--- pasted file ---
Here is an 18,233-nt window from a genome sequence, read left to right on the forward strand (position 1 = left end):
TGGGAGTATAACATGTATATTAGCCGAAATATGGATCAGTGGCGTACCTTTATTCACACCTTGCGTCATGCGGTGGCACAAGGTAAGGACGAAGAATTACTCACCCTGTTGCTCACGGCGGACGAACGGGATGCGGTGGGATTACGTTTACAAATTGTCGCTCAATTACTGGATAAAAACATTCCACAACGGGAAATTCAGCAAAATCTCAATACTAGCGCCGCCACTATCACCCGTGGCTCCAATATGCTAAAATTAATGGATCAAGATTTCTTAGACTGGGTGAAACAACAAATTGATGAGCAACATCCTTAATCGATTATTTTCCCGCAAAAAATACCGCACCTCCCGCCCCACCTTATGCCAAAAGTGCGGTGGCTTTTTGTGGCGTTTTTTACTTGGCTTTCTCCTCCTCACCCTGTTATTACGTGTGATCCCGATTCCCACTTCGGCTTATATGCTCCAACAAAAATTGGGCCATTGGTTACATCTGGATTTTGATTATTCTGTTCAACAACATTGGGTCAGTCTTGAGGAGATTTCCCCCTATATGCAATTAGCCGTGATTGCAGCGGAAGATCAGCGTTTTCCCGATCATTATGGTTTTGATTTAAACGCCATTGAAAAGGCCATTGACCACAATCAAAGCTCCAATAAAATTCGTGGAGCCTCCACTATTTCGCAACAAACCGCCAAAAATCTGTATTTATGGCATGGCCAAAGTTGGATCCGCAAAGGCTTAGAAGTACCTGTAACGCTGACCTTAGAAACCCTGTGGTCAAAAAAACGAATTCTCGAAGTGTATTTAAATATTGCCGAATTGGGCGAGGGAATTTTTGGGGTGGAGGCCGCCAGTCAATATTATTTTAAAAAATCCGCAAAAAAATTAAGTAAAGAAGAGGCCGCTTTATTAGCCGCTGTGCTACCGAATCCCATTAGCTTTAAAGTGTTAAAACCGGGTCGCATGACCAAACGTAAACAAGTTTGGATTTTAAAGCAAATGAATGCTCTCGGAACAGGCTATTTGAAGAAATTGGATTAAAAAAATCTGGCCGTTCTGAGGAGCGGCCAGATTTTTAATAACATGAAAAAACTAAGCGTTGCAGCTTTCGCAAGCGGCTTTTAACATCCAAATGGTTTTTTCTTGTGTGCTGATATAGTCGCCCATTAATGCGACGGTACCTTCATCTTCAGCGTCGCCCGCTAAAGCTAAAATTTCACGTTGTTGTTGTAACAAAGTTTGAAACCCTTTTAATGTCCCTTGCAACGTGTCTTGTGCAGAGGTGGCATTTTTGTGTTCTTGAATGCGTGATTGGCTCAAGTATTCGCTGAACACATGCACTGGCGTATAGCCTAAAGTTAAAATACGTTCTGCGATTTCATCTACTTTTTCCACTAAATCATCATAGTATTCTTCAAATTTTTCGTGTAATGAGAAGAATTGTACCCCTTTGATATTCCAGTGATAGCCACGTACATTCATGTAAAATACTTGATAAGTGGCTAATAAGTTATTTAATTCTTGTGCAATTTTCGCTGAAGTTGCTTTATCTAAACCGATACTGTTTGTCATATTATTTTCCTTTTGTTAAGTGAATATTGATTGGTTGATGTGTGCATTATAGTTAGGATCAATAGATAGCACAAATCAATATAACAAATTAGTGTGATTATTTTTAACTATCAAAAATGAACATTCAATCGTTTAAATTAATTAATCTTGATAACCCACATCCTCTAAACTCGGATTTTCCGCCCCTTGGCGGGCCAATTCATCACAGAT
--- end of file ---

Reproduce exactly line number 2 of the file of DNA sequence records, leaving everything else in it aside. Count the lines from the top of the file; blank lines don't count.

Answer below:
TGGGAGTATAACATGTATATTAGCCGAAATATGGATCAGTGGCGTACCTTTATTCACACCTTGCGTCATGCGGTGGCACAAGGTAAGGACGAAGAATTACTCACCCTGTTGCTCACGGCGGACGAACGGGATGCGGTGGGATTACGTTTACAAATTGTCGCTCAATTACTGGATAAAAACATTCCACAACGGGAAATTCAGCAAAATCTCAATACTAGCGCCGCCACTATCACCCGTGGCTCCAATATGCTAAAATTAATGGATCAAGATTTCTTAGACTGGGTGAAACAACAAATTGATGAGCAACATCCTTAATCGATTATTTTCCCGCAAAAAATACCGCACCTCCCGCCCCACCTTATGCCAAAAGTGCGGTGGCTTTTTGTGGCGTTTTTTACTTGGCTTTCTCCTCCTCACCCTGTTATTACGTGTGATCCCGATTCCCACTTCGGCTTATATGCTCCAACAAAAATTGGGCCATTGGTTACATCTGGATTTTGATTATTCTGTTCAACAACATTGGGTCAGTCTTGAGGAGATTTCCCCCTATATGCAATTAGCCGTGATTGCAGCGGAAGATCAGCGTTTTCCCGATCATTATGGTTTTGATTTAAACGCCATTGAAAAGGCCATTGACCACAATCAAAGCTCCAATAAAATTCGTGGAGCCTCCACTATTTCGCAACAAACCGCCAAAAATCTGTATTTATGGCATGGCCAAAGTTGGATCCGCAAAGGCTTAGAAGTACCTGTAACGCTGACCTTAGAAACCCTGTGGTCAAAAAAACGAATTCTCGAAGTGTATTTAAATATTGCCGAATTGGGCGAGGGAATTTTTGGGGTGGAGGCCGCCAGTCAATATTATTTTAAAAAATCCGCAAAAAAATTAAGTAAAGAAGAGGCCGCTTTATTAGCCGCTGTGCTACCGAATCCCATTAGCTTTAAAGTGTTAAAACCGGGTCGCATGACCAAACGTAAACAAGTTTGGATTTTAAAGCAAATGAATGCTCTCGGAACAGGCTATTTGAAGAAATTGGATTAAAAAAATCTGGCCGTTCTGAGGAGCGGCCAGATTTTTAATAACATGAAAAAACTAAGCGTTGCAGCTTTCGCAAGCGGCTTTTAACATCCAAATGGTTTTTTCTTGTGTGCTGATATAGTCGCCCATTAATGCGACGGTACCTTCATCTTCAGCGTCGCCCGCTAAAGCTAAAATTTCACGTTGTTGTTGTAACAAAGTTTGAAACCCTTTTAATGTCCCTTGCAACGTGTCTTGTGCAGAGGTGGCATTTTTGTGTTCTTGAATGCGTGATTGGCTCAAGTATTCGCTGAACACATGCACTGGCGTATAGCCTAAAGTTAAAATACGTTCTGCGATTTCATCTACTTTTTCCACTAAATCATCATAGTATTCTTCAAATTTTTCGTGTAATGAGAAGAATTGTACCCCTTTGATATTCCAGTGATAGCCACGTACATTCATGTAAAATACTTGATAAGTGGCTAATAAGTTATTTAATTCTTGTGCAATTTTCGCTGAAGTTGCTTTATCTAAACCGATACTGTTTGTCATATTATTTTCCTTTTGTTAAGTGAATATTGATTGGTTGATGTGTGCATTATAGTTAGGATCAATAGATAGCACAAATCAATATAACAAATTAGTGTGATTATTTTTAACTATCAAAAATGAACATTCAATCGTTTAAATTAATTAATCTTGATAACCCACATCCTCTAAACTCGGATTTTCCGCCCCTTGGCGGGCCAATTCATCACAGAT